I personally did not find any piece of evidence supporting the stories I heard (which maybe is a good thing for me, haha). If only it’s not haunted, I think the house can still be used. Despite of being old, most parts of the house including its furniture are in good condition.


It was my first time to enter a real haunted house. I can’t say it’s “fun” but definitely it’s an experience I will never forget. In case you’re a thrill seeker, there are also other haunted houses in Baguio that are open to the public. Our hotel guide even told us that you can go on a haunted house tour.


Money to Burn


Laperal House

Admission Time: 9AM – 6PM
Address: Leonard Wood Rd, Baguio, 2600 Benguet



  1. Reply


    May 24, 2016

    nice post! really informative. thanks for sharing with us. keep this blog update

    • Reply

      Arrianne Guzman

      May 24, 2016

      Thank you!

  2. Reply


    May 26, 2016

    I’ve been to Baguio last Feb and I missed going there. My companions were too scared to go but I think not so much when you have an afternooon visit. Good thing you come in group.

  3. Reply


    May 26, 2016

    you went inside the laperal house? scary! did you feel anything inside? waaa. i think i would not have the courage to go inside. i’ll just settle wandering museums just like the bamboo museum. 🙂

  4. Reply

    Ramee Sareno

    May 26, 2016

    I heard a lot about this white house in Baguio and I am thankful to learn it from your article. It is very well crafted and structures are so detailed…pretty sure whoever built this art wont let go of this domain.. so haunting goes on. 🙂

  5. Reply

    Joie Gahum

    May 26, 2016

    Anything with the word “haunted” gives me the spooks even if the objects is just a pen or a notebook. This is why I really admire people who has the guts and the courage to visit and stay in haunted places and houses. I guess this also explains why I have never been to Baguio. There are too many haunted houses there and who knows if I end up staying in one of them. Lol. Nice adventure to consider though for the brave of heart.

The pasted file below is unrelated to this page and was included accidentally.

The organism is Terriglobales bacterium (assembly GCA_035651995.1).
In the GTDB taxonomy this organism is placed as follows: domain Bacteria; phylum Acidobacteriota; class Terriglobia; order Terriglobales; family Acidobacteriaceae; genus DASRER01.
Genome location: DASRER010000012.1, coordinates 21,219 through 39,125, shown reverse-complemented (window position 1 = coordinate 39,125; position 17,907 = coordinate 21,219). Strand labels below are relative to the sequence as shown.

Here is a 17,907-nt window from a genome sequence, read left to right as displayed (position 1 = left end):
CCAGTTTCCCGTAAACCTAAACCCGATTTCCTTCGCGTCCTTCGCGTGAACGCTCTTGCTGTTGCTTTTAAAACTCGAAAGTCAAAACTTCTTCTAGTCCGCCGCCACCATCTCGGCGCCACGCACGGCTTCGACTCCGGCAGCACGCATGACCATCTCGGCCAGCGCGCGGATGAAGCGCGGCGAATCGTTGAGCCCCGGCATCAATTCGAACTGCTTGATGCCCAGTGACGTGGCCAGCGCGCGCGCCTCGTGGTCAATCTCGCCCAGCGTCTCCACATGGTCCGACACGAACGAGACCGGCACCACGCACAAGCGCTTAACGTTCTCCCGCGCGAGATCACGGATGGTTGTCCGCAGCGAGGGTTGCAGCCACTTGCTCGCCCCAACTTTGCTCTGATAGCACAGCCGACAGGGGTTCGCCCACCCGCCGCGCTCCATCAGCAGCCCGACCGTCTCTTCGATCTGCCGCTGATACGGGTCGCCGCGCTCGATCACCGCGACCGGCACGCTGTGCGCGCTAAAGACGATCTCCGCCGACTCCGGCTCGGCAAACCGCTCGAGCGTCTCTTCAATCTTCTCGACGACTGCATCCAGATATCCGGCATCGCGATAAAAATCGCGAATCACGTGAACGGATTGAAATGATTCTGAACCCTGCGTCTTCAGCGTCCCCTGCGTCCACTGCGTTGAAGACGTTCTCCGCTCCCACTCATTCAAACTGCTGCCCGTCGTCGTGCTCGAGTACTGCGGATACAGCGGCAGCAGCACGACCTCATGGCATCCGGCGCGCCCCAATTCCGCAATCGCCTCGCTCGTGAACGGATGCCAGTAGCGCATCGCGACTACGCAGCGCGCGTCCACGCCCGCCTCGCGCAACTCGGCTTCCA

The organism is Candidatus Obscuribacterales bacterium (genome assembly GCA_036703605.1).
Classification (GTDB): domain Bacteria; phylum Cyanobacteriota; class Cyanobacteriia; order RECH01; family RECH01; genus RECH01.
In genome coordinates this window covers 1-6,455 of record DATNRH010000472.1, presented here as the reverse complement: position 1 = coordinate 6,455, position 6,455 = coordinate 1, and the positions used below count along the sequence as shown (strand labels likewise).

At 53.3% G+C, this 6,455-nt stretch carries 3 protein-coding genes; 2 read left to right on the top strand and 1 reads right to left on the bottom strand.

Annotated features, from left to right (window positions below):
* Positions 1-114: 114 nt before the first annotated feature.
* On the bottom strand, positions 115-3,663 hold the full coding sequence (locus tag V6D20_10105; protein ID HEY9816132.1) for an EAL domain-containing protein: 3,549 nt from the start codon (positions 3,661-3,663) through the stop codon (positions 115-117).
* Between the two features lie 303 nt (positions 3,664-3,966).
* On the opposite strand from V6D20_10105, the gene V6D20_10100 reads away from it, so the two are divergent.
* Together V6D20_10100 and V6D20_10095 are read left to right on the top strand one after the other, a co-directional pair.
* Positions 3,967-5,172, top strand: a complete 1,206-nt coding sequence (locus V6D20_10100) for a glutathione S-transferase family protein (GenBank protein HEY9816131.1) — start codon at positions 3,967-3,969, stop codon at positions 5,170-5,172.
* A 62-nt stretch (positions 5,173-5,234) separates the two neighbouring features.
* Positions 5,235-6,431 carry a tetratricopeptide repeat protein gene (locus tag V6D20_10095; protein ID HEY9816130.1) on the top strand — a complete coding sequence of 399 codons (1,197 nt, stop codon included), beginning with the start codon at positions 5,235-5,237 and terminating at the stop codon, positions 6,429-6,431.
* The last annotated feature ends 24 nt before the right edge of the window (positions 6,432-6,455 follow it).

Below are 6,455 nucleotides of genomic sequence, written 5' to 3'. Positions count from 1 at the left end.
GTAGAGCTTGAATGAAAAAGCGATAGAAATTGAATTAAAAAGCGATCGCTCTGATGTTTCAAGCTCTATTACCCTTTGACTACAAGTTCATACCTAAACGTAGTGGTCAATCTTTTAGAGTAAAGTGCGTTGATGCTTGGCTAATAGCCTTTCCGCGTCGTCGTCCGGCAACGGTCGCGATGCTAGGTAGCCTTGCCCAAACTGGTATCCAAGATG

6. Reply


    May 26, 2016

    Horror can turn into educational experience. Next time I visit Baguio, I should also try this. The Bamboo Art Exhibit also looks fascinating.

  7. Reply


    May 27, 2016

    I would love to explore this place! I have never been to a haunted house before and this must be a great adventure.. i just don’t think I am brave enough to explore the building alone so I better get a company if I go here.. good thing you didn’t capture any spirits on your photos hehe

  8. Reply


    May 27, 2016

    It doesn’t look scary, really. Honestly, it looks more of a historical destination for me. But the story shocked me!! Anyway, ahh~ Loved the ambiance from the Eco Park! We know Baguio is popular with its wood products as well.

  9. Reply

    Nilyn Matugas

    May 27, 2016

    whoah! I would never go here alone!!! lol! Did you guys ever fear na baka pag check nyo ng camera, may nadagdag sa picture? lol!

  10. Reply


    May 27, 2016

    Whether the ghost stories are urban legend or not, this place is now a revenue generating business to augment expenses on its maintenance. Brilliant!

  11. Reply


    May 28, 2016

    I always wanted to do a haunted house tour but never got that courage..ha ha ha…great that you did it!! 🙂

  12. Reply


    May 28, 2016

    Is it just me or what? why am I seeing this house awesome instead?! lol maybe because I always admire houses from the past that are still standing and preserved for future generations to see. There are several old houses here in Negros it’s just that it isn’t available for public viewing.

  13. Reply

    Justine Galang

    May 30, 2016

    The Laperal House is really scary. I had experienced it myself when we visited Baguio. Just upon entering the house you will feel different spirits are with you. OMG! I can still remember the experience. So scary! haha

  14. Reply

    Lady Anne Louise Barrun

    May 30, 2016

    We will be going to Baguio this July and I will add this in our itinerary.